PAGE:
When it was time to come home, we were told security could get a little tense at the Tel Aviv airport.  Our group leader said that when we arrived at the airport, a security officer would take him aside and ask him several questions: Where did we go?  What did we see?  Did anyone give us anything we are taking home with us?  Then, three or four people at a time, the officer would speak to the rest of our group, asking us the same questions to see if our answers would be consistent with his.  Where did we go?  What did we see?  Did anyone give us anything we are taking home with us?

Quite a few stories are out there about pastors and pilgrims pulled from the line to be interrogated, sometimes for an hour or more.   We all made it through the questioning, but then came the baggage screening.  I lifted my bag onto the conveyor belt, and watched it passed through the scanner.  It was tagged with a yellow sticker.  An officer said: You’ll have to take your bag over to that counter.

Oh my… What could it be?  I hoped it might be the CPAP I use for my sleep apnea.  It’s tripped security before.  I just didn’t want to be interrogated for the next couple of hours or whatever else my imagination said they might do.  So I stepped up to the counter a bit anxious, where I was greeted by a young woman with a very pleasant smile.

She asked me if I was carrying a large stone in my luggage.  The stone!  Ah yes!  It was the stone.  In my bag I had packed a stone.  — A stone about the size of hand grenade.  I told the officer I had picked up a stone from the shoreline of the Sea of Galilee.  It was a stone I was bringing home from Capernaum.  That’s what set off the machine.  She smiled, and said: Okay.  Then she pleasantly said I could proceed to the line, where I would check my bag to Atlanta.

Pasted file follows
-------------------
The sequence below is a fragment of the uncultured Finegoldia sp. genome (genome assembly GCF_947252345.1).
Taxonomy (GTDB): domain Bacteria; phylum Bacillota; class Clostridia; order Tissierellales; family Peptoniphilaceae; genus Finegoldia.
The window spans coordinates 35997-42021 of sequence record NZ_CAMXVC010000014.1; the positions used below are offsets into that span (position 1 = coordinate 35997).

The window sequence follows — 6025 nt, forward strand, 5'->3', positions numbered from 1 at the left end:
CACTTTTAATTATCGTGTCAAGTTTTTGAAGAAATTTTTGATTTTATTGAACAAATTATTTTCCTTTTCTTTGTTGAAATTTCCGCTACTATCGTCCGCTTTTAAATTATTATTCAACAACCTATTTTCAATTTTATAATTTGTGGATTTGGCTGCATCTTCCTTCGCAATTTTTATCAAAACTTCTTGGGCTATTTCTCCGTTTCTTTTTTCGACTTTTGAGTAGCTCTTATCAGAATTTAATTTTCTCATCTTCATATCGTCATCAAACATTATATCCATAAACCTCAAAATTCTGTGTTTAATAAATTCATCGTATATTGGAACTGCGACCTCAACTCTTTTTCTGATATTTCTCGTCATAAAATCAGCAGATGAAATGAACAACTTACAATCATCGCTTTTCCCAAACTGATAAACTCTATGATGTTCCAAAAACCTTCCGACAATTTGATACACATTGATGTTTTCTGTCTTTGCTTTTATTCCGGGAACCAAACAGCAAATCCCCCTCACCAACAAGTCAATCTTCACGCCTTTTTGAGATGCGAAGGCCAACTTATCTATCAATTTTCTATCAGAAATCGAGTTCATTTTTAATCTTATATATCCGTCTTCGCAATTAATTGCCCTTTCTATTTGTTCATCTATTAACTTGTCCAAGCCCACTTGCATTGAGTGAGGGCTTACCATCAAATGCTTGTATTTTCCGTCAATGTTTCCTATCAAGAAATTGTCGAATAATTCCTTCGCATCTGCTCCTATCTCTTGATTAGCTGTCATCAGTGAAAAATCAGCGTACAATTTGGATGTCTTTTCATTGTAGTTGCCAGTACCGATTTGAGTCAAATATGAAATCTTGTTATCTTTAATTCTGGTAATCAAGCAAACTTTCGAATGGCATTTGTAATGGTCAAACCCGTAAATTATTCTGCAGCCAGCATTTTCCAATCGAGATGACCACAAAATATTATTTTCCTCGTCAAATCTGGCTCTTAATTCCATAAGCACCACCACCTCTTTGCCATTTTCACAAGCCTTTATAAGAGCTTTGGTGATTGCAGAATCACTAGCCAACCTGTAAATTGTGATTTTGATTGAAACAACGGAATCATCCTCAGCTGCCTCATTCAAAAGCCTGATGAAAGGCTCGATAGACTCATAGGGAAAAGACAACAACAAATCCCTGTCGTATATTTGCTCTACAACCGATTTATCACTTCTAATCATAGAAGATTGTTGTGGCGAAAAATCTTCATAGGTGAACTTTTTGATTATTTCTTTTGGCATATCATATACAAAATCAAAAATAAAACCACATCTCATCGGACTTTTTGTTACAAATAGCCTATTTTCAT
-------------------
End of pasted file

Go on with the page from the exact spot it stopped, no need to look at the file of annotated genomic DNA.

stones sea of galileeIt was the stone.  The stone.  And on the way home I got to thinking about that stone.  – A stone carried home to help me remember the place where it all began.   -The place by the Sea of Galilee where Jesus began to build his kingdom movement.   I began thinking about how that stone represents something much more dangerous to the powers and principalities of the world than even… even a hand grenade.  For as God’s peaceful kingdom unfolds, it is led by One who continues to come to break oppression, to set the captive free, to take away transgression and rule in equity.

At the age of forty-two, James Montgomery returned to the Moravian Church. Then eight years later in 1821, he offered a new hymn for a great Moravian Christmas Day gathering.   – A hymn inspiring his church even today:

Hail to the Lord’s Anointed, great David’s greater Son!
Hail in the time appointed, his reign on earth begun!
He comes to break oppression, to set the captive free;
to take away transgression, and rule in equity.

He comes with succor speedy to those who suffer wrong;
to help the poor and needy, and bid the weak be strong;
to give them songs for sighing, their darkness turn to light,
whose souls, condemned and dying, are precious in his sight.

About the Author


The Rev. John D. Rights is pastor of Konnoak Hills Moravian Church in Winston-Salem, NC.  They will hold Christmas Eve Lovefeast services on Monday, December 24 at 4:00pm and 7:00pm. Nursery is provided and there is a 30-minute band prelude prior to each service.